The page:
As reported by Digitimes today, several NAND chip manufacturers including Samsung and Toshiba are still waiting for ’s approval on their new production processes below 30nm. As is the biggest buyer of NAND flash memory with popular products like the , and (the first line of desktop computers to come with flash memory by default), manufacturers want to make sure mass production is “feasible” while waiting for the company’s consent to move forward with the new process that involves sub-30nm chips, with Samsung operating at 27nm and Toshiba at 24nm.
Both Samsung Electronics’ and Toshiba’s 2Xnm-made products have not yet been certified by their biggest customer Apple, the sources claimed.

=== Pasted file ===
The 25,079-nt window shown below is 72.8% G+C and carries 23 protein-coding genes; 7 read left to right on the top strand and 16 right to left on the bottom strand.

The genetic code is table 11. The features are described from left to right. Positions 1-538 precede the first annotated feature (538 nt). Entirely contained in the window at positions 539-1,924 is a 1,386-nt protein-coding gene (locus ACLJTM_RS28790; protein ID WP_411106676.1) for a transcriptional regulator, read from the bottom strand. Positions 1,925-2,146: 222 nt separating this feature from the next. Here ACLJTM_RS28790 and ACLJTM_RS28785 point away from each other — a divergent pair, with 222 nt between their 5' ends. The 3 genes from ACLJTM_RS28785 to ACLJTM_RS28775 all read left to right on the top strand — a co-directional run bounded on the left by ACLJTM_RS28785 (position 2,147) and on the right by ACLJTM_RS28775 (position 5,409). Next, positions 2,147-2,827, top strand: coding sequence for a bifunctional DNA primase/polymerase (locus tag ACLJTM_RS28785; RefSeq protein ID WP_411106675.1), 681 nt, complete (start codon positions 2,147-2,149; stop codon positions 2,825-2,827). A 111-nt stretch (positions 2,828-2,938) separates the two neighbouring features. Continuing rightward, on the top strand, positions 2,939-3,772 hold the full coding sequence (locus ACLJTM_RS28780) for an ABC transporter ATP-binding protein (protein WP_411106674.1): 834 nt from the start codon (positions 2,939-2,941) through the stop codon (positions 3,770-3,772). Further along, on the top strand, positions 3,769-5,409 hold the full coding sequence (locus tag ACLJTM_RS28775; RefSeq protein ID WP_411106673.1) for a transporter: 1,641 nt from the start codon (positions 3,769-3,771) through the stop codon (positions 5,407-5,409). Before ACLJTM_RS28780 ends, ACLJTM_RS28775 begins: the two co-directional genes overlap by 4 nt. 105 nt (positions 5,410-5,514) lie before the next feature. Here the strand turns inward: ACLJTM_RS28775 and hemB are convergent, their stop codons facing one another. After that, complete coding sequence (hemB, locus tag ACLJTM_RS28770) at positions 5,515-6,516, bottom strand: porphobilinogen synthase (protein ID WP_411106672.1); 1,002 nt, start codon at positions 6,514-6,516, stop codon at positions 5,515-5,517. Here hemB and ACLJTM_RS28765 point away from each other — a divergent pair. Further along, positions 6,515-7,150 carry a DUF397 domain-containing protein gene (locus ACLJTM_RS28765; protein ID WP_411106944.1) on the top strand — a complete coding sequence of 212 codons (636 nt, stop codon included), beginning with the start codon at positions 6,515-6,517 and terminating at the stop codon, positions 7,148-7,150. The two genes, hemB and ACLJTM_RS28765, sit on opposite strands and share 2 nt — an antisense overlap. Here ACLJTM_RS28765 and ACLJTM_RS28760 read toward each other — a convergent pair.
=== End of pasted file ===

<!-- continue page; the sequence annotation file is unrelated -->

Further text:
Micron Technology and Intel were ahead of peers in volume producing chips using their jointly-developed 25nm technology in the first half of 2011, followed by Samsung’s ramp-up of 27nm, Toshiba’s 24nm and Hynix Semiconductor’s 26nm. This marked the beginning of a race among major NAND chip suppliers to transition to 20nm-class processes, the sources said.
The website notes certification times for new manufacturing process have extended to up to 9 months from 6 to ensure greater “product performance, quality and reliability.” In terms of consumer products, manufacturing process below 30nm result in higher memory density in NAND chips, thus leading to faster devices with more capacity. Smaller processes are also linked to lower costs. Put simply, adopting new production standards for Flash memory will bring devices and computers with more storage on board and lower production costs for Apple in the next years, though Samsung and Toshiba have to wait for now. [via AppleInsider]